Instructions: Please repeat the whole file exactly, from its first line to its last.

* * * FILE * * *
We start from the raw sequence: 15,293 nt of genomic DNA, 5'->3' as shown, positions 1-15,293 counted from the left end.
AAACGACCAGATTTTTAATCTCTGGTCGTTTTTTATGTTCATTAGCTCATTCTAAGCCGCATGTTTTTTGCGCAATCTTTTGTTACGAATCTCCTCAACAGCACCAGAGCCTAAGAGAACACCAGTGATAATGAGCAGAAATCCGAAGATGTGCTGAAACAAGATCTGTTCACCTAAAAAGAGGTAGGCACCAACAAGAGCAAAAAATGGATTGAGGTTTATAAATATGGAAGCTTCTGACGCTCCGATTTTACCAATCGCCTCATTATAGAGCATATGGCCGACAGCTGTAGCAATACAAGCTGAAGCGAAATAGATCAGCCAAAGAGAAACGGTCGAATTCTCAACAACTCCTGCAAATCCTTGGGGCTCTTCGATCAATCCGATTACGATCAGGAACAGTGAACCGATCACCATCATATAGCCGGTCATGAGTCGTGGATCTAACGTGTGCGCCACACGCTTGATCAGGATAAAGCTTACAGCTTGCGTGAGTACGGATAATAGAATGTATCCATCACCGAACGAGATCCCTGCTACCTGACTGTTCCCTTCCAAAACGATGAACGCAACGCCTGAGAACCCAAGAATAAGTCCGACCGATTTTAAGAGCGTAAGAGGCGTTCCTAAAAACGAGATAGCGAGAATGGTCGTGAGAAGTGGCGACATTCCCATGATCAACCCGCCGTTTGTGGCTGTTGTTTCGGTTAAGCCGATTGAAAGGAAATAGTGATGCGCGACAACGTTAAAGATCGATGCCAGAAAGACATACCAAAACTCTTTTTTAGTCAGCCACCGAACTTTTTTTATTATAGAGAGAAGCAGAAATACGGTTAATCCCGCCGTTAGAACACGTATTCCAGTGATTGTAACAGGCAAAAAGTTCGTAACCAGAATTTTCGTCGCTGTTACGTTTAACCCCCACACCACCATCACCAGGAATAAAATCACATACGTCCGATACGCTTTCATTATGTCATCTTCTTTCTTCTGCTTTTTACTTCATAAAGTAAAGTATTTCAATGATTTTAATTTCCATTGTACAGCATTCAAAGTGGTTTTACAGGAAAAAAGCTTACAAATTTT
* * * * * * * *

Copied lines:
We start from the raw sequence: 15,293 nt of genomic DNA, 5'->3' as shown, positions 1-15,293 counted from the left end.
AAACGACCAGATTTTTAATCTCTGGTCGTTTTTTATGTTCATTAGCTCATTCTAAGCCGCATGTTTTTTGCGCAATCTTTTGTTACGAATCTCCTCAACAGCACCAGAGCCTAAGAGAACACCAGTGATAATGAGCAGAAATCCGAAGATGTGCTGAAACAAGATCTGTTCACCTAAAAAGAGGTAGGCACCAACAAGAGCAAAAAATGGATTGAGGTTTATAAATATGGAAGCTTCTGACGCTCCGATTTTACCAATCGCCTCATTATAGAGCATATGGCCGACAGCTGTAGCAATACAAGCTGAAGCGAAATAGATCAGCCAAAGAGAAACGGTCGAATTCTCAACAACTCCTGCAAATCCTTGGGGCTCTTCGATCAATCCGATTACGATCAGGAACAGTGAACCGATCACCATCATATAGCCGGTCATGAGTCGTGGATCTAACGTGTGCGCCACACGCTTGATCAGGATAAAGCTTACAGCTTGCGTGAGTACGGATAATAGAATGTATCCATCACCGAACGAGATCCCTGCTACCTGACTGTTCCCTTCCAAAACGATGAACGCAACGCCTGAGAACCCAAGAATAAGTCCGACCGATTTTAAGAGCGTAAGAGGCGTTCCTAAAAACGAGATAGCGAGAATGGTCGTGAGAAGTGGCGACATTCCCATGATCAACCCGCCGTTTGTGGCTGTTGTTTCGGTTAAGCCGATTGAAAGGAAATAGTGATGCGCGACAACGTTAAAGATCGATGCCAGAAAGACATACCAAAACTCTTTTTTAGTCAGCCACCGAACTTTTTTTATTATAGAGAGAAGCAGAAATACGGTTAATCCCGCCGTTAGAACACGTATTCCAGTGATTGTAACAGGCAAAAAGTTCGTAACCAGAATTTTCGTCGCTGTTACGTTTAACCCCCACACCACCATCACCAGGAATAAAATCACATACGTCCGATACGCTTTCATTATGTCATCTTCTTTCTTCTGCTTTTTACTTCATAAAGTAAAGTATTTCAATGATTTTAATTTCCATTGTACAGCATTCAAAGTGGTTTTACAGGAAAAAAGCTTACAAATTTT